Publications by authors named "Tracy A Cushing"

13 Publications

  • Page 1 of 1

Wilderness Medical Society Clinical Practice Guidelines for the Treatment and Prevention of Drowning: 2019 Update.

Wilderness Environ Med 2019 Dec 25;30(4S):S70-S86. Epub 2019 Oct 25.

Department of Emergency Medicine, Stanford University School of Medicine, Palo Alto, CA.

The Wilderness Medical Society convened a panel to review available evidence supporting practices for acute management and treatment of drowning in out-of-hospital and emergency medical care settings. Literature about definitions and terminology, epidemiology, rescue, resuscitation, acute clinical management, disposition, and drowning prevention was reviewed. The panel graded available evidence supporting practices according to the American College of Chest Physicians criteria and then made recommendations based on that evidence. Recommendations were based on the panel's collective clinical experience and judgment when published evidence was lacking. This is the first update to the original practice guidelines published in 2016.
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http://dx.doi.org/10.1016/j.wem.2019.06.007DOI Listing
December 2019

Wilderness Medical Society Practice Guidelines for the Prevention and Treatment of Drowning.

Wilderness Environ Med 2016 Jun 6;27(2):236-51. Epub 2016 Apr 6.

Division of Emergency Medicine, Department of Surgery, Stanford University School of Medicine, Palo Alto, CA (Dr Auerbach).

The Wilderness Medical Society convened a panel to review available evidence supporting practices for the prevention and acute management of drowning in out-of-hospital and emergency medical care settings. Literature about definition and terminology, epidemiology, rescue, resuscitation, acute clinical management, disposition, and drowning prevention was reviewed. The panel graded evidence supporting practices according to the American College of Chest Physicians criteria, then made recommendations based on that evidence. Recommendations were based on the panel's collective clinical experience and judgment when published evidence was lacking.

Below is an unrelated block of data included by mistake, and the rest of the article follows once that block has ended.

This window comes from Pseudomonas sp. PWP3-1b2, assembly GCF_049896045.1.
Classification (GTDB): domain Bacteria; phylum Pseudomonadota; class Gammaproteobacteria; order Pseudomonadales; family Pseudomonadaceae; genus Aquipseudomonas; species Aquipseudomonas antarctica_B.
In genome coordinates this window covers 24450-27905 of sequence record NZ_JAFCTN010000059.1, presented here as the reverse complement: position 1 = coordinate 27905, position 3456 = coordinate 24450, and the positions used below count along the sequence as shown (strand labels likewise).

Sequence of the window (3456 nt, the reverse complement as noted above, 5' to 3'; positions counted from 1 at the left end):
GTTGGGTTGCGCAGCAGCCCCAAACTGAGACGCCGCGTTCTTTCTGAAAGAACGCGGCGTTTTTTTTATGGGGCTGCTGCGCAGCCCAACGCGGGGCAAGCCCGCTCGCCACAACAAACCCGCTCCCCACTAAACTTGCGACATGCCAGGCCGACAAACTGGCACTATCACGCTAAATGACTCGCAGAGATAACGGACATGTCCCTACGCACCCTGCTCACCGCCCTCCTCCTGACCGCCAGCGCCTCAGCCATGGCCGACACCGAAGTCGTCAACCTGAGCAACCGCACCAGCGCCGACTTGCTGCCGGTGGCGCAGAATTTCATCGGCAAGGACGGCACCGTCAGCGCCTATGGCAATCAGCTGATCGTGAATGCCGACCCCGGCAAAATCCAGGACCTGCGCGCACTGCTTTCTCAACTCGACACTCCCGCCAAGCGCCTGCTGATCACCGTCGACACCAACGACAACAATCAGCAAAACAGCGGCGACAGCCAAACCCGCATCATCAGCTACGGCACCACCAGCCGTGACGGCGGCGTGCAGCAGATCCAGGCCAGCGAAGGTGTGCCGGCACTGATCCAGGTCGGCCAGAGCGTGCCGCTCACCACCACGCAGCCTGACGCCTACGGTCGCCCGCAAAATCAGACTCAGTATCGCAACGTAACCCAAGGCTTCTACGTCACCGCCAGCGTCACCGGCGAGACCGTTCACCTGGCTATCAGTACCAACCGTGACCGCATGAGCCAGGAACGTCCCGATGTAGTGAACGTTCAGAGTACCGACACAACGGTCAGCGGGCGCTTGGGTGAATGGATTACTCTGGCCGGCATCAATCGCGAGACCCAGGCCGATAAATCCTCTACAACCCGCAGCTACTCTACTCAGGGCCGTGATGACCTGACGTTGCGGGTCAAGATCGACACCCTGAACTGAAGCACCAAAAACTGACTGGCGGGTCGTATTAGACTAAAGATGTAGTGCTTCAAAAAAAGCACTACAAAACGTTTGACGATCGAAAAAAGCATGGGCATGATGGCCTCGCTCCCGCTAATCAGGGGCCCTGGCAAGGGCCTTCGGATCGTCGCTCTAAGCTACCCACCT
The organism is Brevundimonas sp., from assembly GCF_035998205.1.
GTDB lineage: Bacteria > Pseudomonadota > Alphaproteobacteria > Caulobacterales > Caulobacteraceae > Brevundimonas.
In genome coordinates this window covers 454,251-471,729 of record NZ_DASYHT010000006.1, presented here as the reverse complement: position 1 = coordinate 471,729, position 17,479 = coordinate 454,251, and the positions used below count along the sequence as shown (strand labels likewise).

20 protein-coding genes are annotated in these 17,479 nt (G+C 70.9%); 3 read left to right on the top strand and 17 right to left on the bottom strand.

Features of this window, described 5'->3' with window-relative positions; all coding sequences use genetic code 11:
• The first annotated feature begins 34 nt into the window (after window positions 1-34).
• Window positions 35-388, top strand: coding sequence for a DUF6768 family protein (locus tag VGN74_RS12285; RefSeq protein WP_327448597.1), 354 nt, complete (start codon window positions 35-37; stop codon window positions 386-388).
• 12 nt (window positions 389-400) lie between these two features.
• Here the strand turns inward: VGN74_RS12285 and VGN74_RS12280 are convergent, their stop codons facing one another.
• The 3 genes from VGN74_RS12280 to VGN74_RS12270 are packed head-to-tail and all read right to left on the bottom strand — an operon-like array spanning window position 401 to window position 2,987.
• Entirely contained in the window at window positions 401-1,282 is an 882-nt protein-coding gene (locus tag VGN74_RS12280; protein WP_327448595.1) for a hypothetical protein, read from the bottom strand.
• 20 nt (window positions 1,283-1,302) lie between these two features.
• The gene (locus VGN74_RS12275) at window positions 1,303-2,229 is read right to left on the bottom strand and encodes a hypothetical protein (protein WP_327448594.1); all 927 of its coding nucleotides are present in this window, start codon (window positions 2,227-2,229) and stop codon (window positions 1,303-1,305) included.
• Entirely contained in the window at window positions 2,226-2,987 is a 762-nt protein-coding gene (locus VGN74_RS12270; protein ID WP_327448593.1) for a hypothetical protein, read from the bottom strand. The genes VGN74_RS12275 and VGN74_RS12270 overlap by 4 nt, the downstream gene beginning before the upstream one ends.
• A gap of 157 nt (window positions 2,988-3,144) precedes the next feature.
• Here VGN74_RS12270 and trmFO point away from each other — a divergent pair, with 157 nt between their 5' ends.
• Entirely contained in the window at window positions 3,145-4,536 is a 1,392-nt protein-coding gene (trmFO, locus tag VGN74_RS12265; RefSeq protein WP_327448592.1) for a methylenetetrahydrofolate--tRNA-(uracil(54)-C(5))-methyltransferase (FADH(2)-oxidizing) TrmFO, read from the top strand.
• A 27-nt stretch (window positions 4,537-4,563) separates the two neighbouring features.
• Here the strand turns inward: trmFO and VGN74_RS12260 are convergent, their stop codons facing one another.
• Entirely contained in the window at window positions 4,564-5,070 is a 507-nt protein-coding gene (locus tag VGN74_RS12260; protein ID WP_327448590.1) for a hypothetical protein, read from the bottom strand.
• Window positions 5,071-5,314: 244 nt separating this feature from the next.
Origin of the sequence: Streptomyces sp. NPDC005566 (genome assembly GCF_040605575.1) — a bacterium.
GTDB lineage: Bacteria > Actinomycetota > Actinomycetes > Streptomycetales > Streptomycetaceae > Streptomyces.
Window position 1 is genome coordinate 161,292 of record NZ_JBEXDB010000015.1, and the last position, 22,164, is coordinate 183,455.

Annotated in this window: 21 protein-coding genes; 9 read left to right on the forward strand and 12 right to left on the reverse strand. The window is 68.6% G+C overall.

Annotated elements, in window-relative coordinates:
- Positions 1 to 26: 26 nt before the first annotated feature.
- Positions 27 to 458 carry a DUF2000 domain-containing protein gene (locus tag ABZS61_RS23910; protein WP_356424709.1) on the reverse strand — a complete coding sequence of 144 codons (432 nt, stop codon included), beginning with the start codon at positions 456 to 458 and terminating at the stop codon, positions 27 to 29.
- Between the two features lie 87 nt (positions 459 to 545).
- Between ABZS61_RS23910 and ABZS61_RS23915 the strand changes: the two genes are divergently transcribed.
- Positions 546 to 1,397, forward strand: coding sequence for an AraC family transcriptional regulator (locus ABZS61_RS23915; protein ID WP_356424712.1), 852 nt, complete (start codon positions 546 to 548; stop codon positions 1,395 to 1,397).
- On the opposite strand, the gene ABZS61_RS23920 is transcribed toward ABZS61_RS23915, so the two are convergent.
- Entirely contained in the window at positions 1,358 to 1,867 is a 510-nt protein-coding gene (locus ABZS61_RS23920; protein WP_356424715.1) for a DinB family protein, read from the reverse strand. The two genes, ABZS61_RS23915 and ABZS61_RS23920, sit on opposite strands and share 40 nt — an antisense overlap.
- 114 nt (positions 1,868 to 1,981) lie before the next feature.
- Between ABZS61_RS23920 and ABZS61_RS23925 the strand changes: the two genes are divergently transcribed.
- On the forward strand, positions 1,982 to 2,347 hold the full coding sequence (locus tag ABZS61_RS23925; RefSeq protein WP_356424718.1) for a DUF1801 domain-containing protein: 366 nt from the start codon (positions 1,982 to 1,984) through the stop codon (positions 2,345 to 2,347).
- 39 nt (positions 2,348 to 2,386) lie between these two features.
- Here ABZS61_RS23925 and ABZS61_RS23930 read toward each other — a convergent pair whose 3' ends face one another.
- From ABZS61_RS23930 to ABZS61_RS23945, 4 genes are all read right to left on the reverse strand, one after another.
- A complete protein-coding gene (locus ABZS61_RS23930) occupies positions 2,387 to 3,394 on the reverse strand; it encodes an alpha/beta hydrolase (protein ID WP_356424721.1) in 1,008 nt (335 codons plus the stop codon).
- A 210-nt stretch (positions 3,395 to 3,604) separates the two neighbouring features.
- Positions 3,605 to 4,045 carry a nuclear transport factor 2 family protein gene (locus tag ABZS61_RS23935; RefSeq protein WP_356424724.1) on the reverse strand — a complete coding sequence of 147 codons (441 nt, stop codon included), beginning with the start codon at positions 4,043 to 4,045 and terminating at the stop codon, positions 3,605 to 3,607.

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http://dx.doi.org/10.1016/j.wem.2015.12.019DOI Listing
June 2016

Preparticipation Evaluation for Climbing Sports.

Wilderness Environ Med 2015 Dec;26(4 Suppl):S40-6

Division of Emergency Medicine, University of Utah Health Care, Salt Lake City, Utah (Drs Ng and McIntosh).

Climbing is a popular wilderness sport among a wide variety of professional athletes and amateur enthusiasts, and many styles are performed across many environments. Potential risks confront climbers, including personal health or exacerbation of a chronic condition, in addition to climbing-specific risks or injuries. Although it is not common to perform a preparticipation evaluation (PPE) for climbing, a climber or a guide agency may request such an evaluation before participation. Formats from traditional sports PPEs can be drawn upon, but often do not directly apply. The purpose of this article was to incorporate findings from expert opinion from professional societies in wilderness medicine and in sports medicine, with findings from the literature of both climbing epidemiology and traditional sports PPEs, into a general PPE that would be sufficient for the broad sport of climbing. The emphasis is on low altitude climbing, and an overview of different climbing styles is included. Knowledge of climbing morbidity and mortality, and a standardized approach to the PPE that involves adequate history taking and counseling have the potential for achieving risk reduction and will facilitate further study on the evaluation of the efficacy of PPEs.
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http://dx.doi.org/10.1016/j.wem.2015.09.014DOI Listing
December 2015

General Medical Considerations for the Wilderness Adventurer: Medical Conditions That May Worsen With or Present Challenges to Coping With Wilderness Exposure.

Wilderness Environ Med 2015 Dec;26(4 Suppl):S20-9

Department of Family Medicine, Georgia Regents University, Augusta, Georgia (Dr Asplund).

Participation in wilderness and adventure sports is on the rise, and as such, practitioners will see more athletes seeking clearance to participate in these events. The purpose of this article is to describe specific medical conditions that may worsen or present challenges to the athlete in a wilderness environment.
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http://dx.doi.org/10.1016/j.wem.2015.09.007DOI Listing
December 2015

Preparticipation Evaluation for Climbing Sports.

Clin J Sport Med 2015 Sep;25(5):412-7

*Family and Sports Medicine, University of Utah Health Care, Salt Lake City, Utah; †Department of Emergency Medicine, University of Colorado School of Medicine; ‡Kaiser Permanente, Department of Emergency Medicine, University of Colorado; §Division of Emergency Medicine, University of Utah Health Care, Salt Lake City, Utah; ¶Arizona Sports Medicine Center, Mesa, Arizona; and ‖Central Maine Sports Medicine (a Clinical Division of CMMC), Evergreen Sports Medicine Fellowship, Lewiston, Maine.